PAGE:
Sunday

27th Sep 2020

Irish election creates political puzzle

  • Prime minister Kenny said he would try to form a government (Photo: European People's Party)

Irish voters have turned away from the two parties responsible for unpopular austerity measures, but the result from Friday's (26 February) election is unlikely to leave any party with an obvious path to government.

With counting still going on in some districts on Monday (29 February), no clear winner has yet emerged from Friday's election.

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However, prime minister Enda Kenny's coalition has certainly lost its majority.

With the results in for 148 of 158 parliament seats, Kenny's centre-right Fine Gael party received around 25 percent of the votes, down from 36 percent in 2011.

His junior coalition partner, centre-left Labour, plummeted from 19 percent to 6.6 percent, while Kenny's rivals in the centrist/centre-right Fianna Fail party increased their support from 17 percent to 24 percent.

However, neither of the two mainstream parties, Fine Gael or Fianna Fail, appears to be able to form a coalition with a junior partner.

In many European democracies, that would leave a grand coalition between the two as the most likely option, but in Ireland the two parties foster rivalries that go back to the 1922-23 civil war.

Health minister Leo Varadkar, of Fine Gael, said he was against a grand alliance with Fianna Fail.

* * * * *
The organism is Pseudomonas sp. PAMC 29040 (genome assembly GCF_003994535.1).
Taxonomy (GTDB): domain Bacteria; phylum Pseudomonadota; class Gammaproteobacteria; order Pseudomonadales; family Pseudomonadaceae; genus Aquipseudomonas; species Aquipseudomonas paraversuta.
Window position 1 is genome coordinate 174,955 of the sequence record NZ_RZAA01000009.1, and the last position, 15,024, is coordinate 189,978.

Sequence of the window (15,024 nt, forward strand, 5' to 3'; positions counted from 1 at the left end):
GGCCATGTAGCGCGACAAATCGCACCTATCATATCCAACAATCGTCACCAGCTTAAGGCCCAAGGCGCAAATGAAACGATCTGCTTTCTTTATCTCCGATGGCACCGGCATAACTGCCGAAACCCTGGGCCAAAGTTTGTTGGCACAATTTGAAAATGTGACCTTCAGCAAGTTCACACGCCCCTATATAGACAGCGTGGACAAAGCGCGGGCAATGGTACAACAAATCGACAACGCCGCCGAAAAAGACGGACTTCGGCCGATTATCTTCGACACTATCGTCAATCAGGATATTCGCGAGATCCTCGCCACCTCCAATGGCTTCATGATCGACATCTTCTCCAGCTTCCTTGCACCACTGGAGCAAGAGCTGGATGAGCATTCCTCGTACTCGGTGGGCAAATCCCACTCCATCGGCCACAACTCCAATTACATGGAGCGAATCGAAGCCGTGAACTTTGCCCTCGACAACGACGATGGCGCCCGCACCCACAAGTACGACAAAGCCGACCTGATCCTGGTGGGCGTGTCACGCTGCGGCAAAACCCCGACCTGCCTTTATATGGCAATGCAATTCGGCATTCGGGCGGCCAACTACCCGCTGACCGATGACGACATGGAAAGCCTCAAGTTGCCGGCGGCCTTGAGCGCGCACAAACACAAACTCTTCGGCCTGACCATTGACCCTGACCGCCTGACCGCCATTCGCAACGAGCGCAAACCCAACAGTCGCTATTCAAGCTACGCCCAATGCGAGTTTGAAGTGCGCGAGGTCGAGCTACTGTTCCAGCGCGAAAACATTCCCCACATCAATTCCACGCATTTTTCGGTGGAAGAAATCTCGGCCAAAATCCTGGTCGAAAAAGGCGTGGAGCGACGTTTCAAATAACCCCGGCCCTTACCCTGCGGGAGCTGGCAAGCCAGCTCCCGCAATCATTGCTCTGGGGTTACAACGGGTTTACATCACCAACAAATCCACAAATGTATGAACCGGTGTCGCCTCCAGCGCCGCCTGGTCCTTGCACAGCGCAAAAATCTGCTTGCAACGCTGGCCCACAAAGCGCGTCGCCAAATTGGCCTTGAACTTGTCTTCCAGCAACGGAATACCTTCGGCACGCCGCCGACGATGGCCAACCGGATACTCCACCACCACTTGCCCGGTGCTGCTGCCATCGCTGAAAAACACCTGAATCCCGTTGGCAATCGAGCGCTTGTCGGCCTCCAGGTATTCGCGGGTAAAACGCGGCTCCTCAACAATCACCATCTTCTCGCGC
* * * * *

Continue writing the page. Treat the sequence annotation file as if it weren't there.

“I don’t think it’s a good idea for either party. I don’t think it would last. I don’t trust them and I think it would open the door to Sinn Fein as the lead opposition,” he said according to the Irish Times.

Left-wing Sinn Fein, with historic ties to the Irish Republican Army, won almost 14 percent, up from 10 percent.

Some have likened the election result to that of the anti-establishment outcomes of recent votes in Spain and Greece.

“The former coalition government has counted huge losses, with its support slumping almost 50 per cent. Sinn Fein has grown impressively, setting itself as the party that will define mainstream politics in Ireland from now on,” said Greek MEP Dimitris Papadimoulis, of the left-wing Syriza party.

Another left-wing group, the Anti-Austerity Alliance-People Before Profit, also did well, with around 4 percent of the vote.

Kenny has said he will try to form a government.

“I'd like to think that it could be possible, given the final results, to be able to put a government together that could work through the many challenges we have,” he said according to the BBC.

Other options beyond a grand coalition include a minority government, or fresh elections.

Finance minister Michael Noonan hinted that another election might have to be called, saying from an election count centre: “We may all be back here again very shortly.”

Ireland goes to polls amid post-crisis uncertainty

The Irish will vote on Friday in their first general election since completing the international bailout programme. Amid doubts about the true state of Irish society, the result is too hard to call.

Economy dominates Ireland election campaign

Prime minister Enda Kenny is favourite to win re-election in Ireland's 26 February vote, but some disillusioned voters are turning away from mainstream parties.

MEPs fearful of 'red zone' Strasbourg plenary

Parliament president David Sassoli is to make the final decision on travelling to Strasbourg ahead of the leadership and parliamentary group chairs meeting on Thursday.

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